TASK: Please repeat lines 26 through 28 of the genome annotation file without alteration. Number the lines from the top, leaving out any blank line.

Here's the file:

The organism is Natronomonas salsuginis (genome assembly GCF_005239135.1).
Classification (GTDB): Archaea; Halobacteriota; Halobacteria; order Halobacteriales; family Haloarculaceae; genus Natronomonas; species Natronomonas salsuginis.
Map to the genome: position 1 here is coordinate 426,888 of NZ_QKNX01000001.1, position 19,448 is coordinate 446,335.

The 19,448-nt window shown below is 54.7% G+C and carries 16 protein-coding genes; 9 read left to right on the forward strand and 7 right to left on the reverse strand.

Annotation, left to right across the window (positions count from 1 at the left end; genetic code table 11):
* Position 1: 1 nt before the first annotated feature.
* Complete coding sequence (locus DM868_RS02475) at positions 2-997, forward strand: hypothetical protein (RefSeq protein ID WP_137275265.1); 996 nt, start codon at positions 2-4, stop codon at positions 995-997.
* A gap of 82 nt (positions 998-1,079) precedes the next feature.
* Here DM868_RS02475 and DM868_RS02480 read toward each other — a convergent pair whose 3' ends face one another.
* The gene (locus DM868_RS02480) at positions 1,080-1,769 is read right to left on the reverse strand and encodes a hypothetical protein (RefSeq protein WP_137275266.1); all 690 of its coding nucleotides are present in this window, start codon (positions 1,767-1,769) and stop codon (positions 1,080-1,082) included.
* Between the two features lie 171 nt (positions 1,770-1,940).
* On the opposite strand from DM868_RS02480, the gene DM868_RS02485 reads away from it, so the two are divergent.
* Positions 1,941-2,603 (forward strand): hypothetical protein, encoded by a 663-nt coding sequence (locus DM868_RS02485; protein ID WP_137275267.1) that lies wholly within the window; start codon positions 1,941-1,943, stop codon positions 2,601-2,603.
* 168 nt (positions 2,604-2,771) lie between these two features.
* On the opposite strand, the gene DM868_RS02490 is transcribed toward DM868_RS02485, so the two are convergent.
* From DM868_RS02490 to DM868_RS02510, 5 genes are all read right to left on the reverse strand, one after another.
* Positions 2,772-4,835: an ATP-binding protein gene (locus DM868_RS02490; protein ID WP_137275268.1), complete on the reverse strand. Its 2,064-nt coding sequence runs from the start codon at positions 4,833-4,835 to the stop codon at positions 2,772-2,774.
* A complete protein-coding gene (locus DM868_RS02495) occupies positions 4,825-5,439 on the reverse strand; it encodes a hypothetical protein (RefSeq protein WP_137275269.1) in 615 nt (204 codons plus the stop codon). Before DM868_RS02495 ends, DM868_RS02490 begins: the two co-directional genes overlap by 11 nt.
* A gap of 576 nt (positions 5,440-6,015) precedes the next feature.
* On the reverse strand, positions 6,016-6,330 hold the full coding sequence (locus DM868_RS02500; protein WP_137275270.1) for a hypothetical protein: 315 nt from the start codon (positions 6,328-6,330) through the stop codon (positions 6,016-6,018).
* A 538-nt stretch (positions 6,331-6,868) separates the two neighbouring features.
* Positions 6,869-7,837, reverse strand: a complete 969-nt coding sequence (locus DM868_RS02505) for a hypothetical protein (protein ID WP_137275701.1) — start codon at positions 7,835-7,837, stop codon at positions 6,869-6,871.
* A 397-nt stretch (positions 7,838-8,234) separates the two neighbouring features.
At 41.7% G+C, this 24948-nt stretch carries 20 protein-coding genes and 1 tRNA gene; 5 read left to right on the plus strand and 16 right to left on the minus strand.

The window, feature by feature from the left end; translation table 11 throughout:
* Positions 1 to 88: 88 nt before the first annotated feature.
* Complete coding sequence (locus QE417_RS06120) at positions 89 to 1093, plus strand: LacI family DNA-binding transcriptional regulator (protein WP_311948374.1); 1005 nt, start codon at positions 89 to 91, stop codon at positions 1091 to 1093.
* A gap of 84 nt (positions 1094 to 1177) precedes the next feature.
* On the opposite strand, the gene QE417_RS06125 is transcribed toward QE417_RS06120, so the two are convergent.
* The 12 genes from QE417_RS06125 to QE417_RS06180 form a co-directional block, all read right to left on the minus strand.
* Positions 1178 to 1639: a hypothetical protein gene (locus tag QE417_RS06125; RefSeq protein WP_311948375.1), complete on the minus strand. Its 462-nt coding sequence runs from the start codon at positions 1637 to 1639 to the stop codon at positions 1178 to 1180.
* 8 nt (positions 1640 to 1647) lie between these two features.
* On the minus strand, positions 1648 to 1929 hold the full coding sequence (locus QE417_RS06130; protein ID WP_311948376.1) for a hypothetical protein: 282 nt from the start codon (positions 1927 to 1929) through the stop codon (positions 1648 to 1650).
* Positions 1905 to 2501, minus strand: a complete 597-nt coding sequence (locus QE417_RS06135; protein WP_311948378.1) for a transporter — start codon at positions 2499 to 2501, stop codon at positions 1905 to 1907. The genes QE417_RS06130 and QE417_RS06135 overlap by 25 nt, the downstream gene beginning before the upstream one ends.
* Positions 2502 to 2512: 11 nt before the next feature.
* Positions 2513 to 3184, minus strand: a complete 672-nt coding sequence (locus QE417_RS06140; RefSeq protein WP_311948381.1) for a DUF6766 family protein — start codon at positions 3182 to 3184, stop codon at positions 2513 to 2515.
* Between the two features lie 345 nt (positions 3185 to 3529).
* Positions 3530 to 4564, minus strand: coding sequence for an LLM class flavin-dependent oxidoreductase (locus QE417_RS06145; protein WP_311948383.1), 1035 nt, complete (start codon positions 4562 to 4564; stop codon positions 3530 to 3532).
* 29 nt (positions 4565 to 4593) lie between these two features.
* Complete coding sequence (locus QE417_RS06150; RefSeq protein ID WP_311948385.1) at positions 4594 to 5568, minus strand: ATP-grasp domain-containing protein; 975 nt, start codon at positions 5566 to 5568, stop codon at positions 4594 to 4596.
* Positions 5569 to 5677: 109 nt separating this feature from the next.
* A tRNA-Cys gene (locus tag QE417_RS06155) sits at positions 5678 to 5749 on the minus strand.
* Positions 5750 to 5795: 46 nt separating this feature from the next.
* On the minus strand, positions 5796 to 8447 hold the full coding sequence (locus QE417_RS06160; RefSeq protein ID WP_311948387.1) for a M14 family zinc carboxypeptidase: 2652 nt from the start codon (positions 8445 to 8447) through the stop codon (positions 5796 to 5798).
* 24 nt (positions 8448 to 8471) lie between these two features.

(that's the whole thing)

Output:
* Positions 1 to 88: 88 nt before the first annotated feature.
* Complete coding sequence (locus QE417_RS06120) at positions 89 to 1093, plus strand: LacI family DNA-binding transcriptional regulator (protein WP_311948374.1); 1005 nt, start codon at positions 89 to 91, stop codon at positions 1091 to 1093.
* A gap of 84 nt (positions 1094 to 1177) precedes the next feature.